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But those tweets spread in an odd pattern: More than half the 3,000 accounts retweeting Trump did so in near-perfect synchronicity, so that the 945th tweet was the same number of seconds apart as the 946th, University of Colorado information science professor Leysia Palen found.
The unusual finding underscores some of the little-known ways in which Trump’s social media army — composed of devoted followers and likely assistance from software that artificially boosts his content — has helped him develop one of the world’s most powerful political megaphones, unlike any other in the English-speaking world.
That megaphone has become a frequent source of misinformation, some of it so toxic that Harvard researchers recently dubbed attacks on mail-in voting by Trump and right-leaning leaders “a highly effective disinformation campaign with potentially profound effects ... for the legitimacy of the 2020 election.”
Trump’s singular ability to spread his messages, often disseminating false or unsubstantiated information, comes from his prominence as president and the relentless clip of his tweeting to his 87 million followers. He is also aided by a vital feedback loop — often discussed but poorly understood — among the president, high-profile influencers and rank-and-file followers that both push messages in his direction and promote every online utterance.
His feedback loop, according to several new and forthcoming studies, has become a leading threat to the integrity of political debate in the United States, with an impact that to date appears far more damaging than the efforts of Russian operatives or other foreign adversaries.
A study released Thursday by the Election Integrity Partnership, a consortium of misinformation researchers, found that just 20 conservative, pro-Trump Twitter accounts — including the president’s own @realDonaldTrump — were the original source of one-fifth of retweets pushing misleading narratives about voting.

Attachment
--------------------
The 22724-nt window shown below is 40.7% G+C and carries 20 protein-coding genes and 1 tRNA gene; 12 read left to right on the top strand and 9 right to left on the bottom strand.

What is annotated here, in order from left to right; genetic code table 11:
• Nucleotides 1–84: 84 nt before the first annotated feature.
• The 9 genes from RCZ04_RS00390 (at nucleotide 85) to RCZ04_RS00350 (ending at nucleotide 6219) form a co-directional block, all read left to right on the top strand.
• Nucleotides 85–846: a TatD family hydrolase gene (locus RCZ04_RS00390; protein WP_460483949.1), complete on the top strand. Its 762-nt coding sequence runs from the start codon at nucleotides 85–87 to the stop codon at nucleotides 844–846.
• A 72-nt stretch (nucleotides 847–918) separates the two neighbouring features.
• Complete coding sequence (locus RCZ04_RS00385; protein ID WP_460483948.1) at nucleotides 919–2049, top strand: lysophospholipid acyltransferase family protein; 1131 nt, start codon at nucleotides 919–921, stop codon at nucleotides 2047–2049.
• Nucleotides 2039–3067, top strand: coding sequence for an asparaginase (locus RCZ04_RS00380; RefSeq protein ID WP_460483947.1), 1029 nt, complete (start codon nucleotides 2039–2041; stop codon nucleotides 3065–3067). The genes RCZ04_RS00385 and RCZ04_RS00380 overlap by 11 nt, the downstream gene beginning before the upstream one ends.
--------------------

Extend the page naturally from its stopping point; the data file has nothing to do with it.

A recent Cornell University study, meanwhile, concluded that Trump was also the “largest driver” of misinformation in the public conversation about the coronavirus during the first half of 2020. The researchers found that nearly 40 percent of articles containing misinformation about the virus mentioned him, including articles about false cures and blaming China for the disease.
“Trump is hands down the most significant accelerant and amplifier for disinformation in the election,” said Graham Brookie, director and managing editor of the Atlantic Council’s Digital Forensic Research Lab, a branch of the prominent nonpartisan think tank that is a leading source of research on foreign and domestic disinformation. “The scale and scope of domestic disinformation is far greater than anything a foreign adversary could ever do to us."
The president, his reelection campaign and congressional Republicans have repeatedly said that Trump’s skill in deploying social media is key to delivering his message in the face of what they say is hostility from mainstream news sources and leading Silicon Valley companies. Trump and his defenders also contend that his comment about the potential medical value of ingesting bleach was intended as sarcasm, not a suggestion, and that the extensive news coverage of that and other elements of the White House’s handling of the coronavirus pandemic are signs of systemic bias that a potent Twitter following helps him overcome.
Trump campaign spokeswoman Samantha Zager said in a statement, “Neither Big Tech nor the mainstream media is the arbiter of truth or elections. ... President Trump is a staunch advocate for a free and fair election where every vote counts exactly once.”
Her statement did not directly address allegations that he and his social media army have become leading sources of disinformation in the election. Nor did it address claims by some researchers that he is a bigger source of disinformation than Russia or to evidence that he gets a boost from automated accounts.
While researchers believe there is a significant degree of automation powering Trump’s megaphone, they do not contend that he or his supporters routinely break Twitter’s rules. The company allows enthusiastic followers to use software to automatically retweet people, and though the company bans “bulk retweeting,” it does not disclose at what point frequent retweeting crosses over into prohibited behavior. Twitter suspended 100 out of 200 sample accounts brought to its attention by The Washington Post for spammy activity or other violations.
Tech companies have spent the past four years preparing to fight foreign disinformation campaigns, but now they are confronted with a situation where their political caution and deference to free speech, coupled with the power of algorithms and loosely enforced rules, have turned their platforms into hubs of domestic misinformation — with the misleading comments often led by the president himself.